A Lasting Legacy
The Organisation for the Prohibition of Chemical Weapons (OPCW) was awarded the Nobel Peace Prize in 2013 in recognition of its extensive efforts to eliminate chemical weapons.
To honour this achievement, the OPCW established the OPCW-The Hague Award in 2014 in partnership with the Municipality of The Hague.
The OPCW-The Hague Award recognises the numerous stakeholders, including academia, researchers, the chemical industry, international and regional organisations, and civil society, who make outstanding contributions to achieving a world free of chemical weapons.
Recipients of the award receive a medallion, a certificate, and a share of the €90,000 award fund.
Qualified nominations are assessed by a selection panel comprised of the OPCW Director-General, the Mayor of The Hague, the Chairperson of the OPCW Executive Council, the President of the International Council of Chemical Associations (ICCA), and the President of the International Union of Pure and Applied Chemistry (IUPAC).
Full details are available on the call for nominations page.
The OPCW-The Hague Award is presented by the Director-General of the OPCW and the Mayor of The Hague at the OPCW Conference of States Parties (held annually in late November or early December). Successful recipients are invited to accept the award in person in The Hague, Netherlands.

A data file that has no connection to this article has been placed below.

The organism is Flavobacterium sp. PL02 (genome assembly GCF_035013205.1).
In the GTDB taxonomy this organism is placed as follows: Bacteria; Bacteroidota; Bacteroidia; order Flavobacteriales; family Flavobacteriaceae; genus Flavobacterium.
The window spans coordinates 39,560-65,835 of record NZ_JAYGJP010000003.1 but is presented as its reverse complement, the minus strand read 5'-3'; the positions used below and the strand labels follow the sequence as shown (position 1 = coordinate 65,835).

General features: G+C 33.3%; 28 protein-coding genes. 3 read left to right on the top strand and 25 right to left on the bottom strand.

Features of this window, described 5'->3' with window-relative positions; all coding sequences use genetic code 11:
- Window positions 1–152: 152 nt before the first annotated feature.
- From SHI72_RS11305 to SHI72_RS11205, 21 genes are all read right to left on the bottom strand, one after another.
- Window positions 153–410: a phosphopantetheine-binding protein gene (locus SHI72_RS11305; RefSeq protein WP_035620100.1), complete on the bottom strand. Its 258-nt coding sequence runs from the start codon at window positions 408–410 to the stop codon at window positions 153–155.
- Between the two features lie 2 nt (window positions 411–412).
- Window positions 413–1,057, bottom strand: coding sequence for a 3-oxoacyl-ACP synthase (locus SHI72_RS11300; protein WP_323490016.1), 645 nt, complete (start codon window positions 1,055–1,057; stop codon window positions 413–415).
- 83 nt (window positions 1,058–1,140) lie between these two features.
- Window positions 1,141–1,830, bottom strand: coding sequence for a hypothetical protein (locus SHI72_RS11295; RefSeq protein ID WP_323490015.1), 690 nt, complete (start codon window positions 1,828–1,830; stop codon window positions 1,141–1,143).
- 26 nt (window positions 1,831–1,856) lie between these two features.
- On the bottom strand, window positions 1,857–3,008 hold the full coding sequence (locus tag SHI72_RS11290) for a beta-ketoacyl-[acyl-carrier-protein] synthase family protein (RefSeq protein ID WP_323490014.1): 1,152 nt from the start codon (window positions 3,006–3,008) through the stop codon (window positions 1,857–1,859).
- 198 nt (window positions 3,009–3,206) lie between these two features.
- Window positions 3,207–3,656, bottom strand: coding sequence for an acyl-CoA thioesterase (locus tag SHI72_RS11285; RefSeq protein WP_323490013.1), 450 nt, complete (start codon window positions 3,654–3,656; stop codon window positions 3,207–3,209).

The nomination period for the 2023 award ended on 1 October 2023.
OPCW The Hague AwardMore News
- OPCW Conference of the States Parties opens OPCW Member States meet for annual Conference to review progress in the implementation of the Chemical Weapons Convention, address challenges and mark the path forward
- 2023 OPCW-The Hague Award recipients announced Award recognises efforts of individuals and organisations contributing significantly to OPCW priority areas
- OPCW-The Hague Award 2023 open for nominations Award honours efforts of individuals and organisations working towards a world free of chemical weapons
Past recipients include experts in analytical chemistry, medical toxicology and the ethical use of chemistry, as well as CWC negotiators, civil society advocates and first-response training institutes.